nshepperd> Which in turn affects the arguments they’ll actually tell you. So when you update on what they’ve said you have to sort of propagate that information back through each layer of the model to the factual truth of Klanism
nshepperd> (Klansman says only one good argument, meaning he probably doesn’t have many good arguments because he would select all his best, meaning there probably aren’t many good arguments because Klansman spend a lot of time looking for arguments, meaning Klanism is probably false because otherwise there’d be more good arguments for it)
gwern> so how many good Klan arguments will finally be evidence for it?
nshepperd> gwern: approximately, more arguments than you’d expect there to be if Klanism were wrong
gwern> nshepperd: which would be?
nialo> insufficient data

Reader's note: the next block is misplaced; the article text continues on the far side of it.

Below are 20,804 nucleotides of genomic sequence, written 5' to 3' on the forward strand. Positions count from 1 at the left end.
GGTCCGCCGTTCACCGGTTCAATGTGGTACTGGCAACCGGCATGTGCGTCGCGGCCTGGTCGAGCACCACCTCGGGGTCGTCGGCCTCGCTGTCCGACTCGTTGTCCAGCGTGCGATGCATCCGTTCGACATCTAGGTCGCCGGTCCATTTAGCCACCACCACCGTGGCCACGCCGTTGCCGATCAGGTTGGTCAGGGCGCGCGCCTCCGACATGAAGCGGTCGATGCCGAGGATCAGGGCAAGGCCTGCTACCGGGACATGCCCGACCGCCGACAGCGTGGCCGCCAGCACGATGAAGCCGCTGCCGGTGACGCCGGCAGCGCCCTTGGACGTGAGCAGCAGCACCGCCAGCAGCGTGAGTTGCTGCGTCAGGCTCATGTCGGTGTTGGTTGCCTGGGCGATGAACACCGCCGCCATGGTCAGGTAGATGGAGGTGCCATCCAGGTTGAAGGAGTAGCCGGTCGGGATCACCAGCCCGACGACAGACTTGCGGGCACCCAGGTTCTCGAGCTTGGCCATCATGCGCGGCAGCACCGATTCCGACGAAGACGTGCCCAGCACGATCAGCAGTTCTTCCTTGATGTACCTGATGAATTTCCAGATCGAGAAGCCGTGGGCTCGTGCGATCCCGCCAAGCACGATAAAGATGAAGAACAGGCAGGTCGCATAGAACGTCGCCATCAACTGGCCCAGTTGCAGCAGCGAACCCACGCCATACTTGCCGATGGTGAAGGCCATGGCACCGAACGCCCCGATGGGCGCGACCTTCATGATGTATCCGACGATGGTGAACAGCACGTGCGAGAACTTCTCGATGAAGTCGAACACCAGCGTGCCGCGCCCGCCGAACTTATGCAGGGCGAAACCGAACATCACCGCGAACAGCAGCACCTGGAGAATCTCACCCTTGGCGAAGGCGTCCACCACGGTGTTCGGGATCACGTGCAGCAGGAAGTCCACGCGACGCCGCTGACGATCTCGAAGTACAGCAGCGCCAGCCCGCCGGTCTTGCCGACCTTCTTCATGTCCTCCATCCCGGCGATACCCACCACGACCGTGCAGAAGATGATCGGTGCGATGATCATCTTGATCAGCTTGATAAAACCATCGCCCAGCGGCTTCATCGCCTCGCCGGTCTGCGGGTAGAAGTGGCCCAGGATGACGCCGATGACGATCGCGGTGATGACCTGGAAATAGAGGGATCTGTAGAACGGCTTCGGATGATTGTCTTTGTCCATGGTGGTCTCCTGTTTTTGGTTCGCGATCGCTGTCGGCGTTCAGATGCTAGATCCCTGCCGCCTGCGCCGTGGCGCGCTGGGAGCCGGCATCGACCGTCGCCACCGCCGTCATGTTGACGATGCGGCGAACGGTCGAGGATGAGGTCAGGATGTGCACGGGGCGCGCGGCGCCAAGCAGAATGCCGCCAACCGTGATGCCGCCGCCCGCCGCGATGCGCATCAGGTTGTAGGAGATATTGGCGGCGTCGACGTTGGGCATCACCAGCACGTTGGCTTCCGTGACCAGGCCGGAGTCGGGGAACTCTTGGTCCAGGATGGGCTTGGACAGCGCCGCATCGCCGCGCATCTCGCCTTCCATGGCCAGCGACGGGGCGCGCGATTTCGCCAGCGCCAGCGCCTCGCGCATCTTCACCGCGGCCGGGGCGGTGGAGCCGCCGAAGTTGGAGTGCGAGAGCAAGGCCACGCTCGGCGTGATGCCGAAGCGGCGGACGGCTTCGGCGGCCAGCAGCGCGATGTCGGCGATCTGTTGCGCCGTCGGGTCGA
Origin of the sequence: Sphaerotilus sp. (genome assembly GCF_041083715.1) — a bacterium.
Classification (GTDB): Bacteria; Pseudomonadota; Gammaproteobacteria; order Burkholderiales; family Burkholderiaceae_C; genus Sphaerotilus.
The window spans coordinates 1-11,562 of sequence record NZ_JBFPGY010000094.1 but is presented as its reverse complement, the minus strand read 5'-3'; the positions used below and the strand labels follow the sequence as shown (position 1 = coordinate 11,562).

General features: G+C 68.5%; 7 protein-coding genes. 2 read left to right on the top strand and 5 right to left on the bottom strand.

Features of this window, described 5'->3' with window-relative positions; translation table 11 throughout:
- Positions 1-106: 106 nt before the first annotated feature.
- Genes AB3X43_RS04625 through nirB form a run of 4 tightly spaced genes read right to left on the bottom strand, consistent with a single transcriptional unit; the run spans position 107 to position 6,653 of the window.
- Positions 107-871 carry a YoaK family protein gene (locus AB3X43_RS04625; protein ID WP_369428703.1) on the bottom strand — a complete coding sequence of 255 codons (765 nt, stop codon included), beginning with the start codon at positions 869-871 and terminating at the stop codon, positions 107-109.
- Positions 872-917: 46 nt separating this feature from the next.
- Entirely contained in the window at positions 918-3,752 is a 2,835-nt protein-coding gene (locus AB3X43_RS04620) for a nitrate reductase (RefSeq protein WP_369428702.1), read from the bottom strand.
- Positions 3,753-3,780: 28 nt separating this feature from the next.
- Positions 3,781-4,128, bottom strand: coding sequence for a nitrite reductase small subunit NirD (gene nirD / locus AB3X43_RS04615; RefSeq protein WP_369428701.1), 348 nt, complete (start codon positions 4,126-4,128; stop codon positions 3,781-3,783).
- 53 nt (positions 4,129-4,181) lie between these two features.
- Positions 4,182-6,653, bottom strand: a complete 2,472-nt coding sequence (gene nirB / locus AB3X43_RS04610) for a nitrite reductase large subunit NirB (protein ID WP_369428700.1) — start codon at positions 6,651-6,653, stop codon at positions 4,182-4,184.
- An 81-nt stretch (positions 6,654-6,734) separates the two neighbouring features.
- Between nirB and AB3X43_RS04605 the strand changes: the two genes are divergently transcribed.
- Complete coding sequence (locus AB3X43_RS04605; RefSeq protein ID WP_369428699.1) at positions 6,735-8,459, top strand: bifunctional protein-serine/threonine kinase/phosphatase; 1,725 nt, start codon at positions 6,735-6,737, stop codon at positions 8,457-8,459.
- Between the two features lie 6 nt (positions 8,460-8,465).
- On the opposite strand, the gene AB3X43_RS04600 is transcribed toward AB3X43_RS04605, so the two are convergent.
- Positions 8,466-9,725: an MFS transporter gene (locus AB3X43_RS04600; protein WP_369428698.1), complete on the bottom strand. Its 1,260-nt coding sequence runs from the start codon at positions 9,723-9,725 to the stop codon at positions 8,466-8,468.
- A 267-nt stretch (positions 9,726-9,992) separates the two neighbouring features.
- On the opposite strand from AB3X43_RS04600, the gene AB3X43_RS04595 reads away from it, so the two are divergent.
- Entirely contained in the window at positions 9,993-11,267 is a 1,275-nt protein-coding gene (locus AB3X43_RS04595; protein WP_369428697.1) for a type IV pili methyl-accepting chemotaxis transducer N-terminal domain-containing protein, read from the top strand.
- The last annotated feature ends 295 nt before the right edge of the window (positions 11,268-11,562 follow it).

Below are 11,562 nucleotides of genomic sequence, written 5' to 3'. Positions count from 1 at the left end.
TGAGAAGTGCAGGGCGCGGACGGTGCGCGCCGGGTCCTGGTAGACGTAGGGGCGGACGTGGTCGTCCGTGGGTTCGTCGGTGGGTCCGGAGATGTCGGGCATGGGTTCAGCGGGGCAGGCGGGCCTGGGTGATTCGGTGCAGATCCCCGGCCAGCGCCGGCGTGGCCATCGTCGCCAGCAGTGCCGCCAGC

gwern> nialo: my challenge wasn’t for a real number but pseudocode for estimating it
nshepperd> depends on your distributions of P(existing arguments | K)
gwern> nshepperd: that sounds like a boring model then
nshepperd> you could make a toy model with gaussians with different means, maybe
nialo> I think what nshepperd is saying is approximately equivalent to Klan arguments coming from the right half of the bell curve, as above
nshepperd> say if Klanism is true there exist a large number of arguments distributed in quality according to Norm(u_true, sigma), otherwise the arguments are distributed according to Norm(u_false, sigma) where u_true > u_false
nshepperd> then the Klansmen draw a bunch of arguments from whichever distribution is correct, and give you the top N they find
gwern> how does that differ from my model?
gwern> aside from collapsing multiple steps
nialo> I think you end up with a slightly different distribution at the end?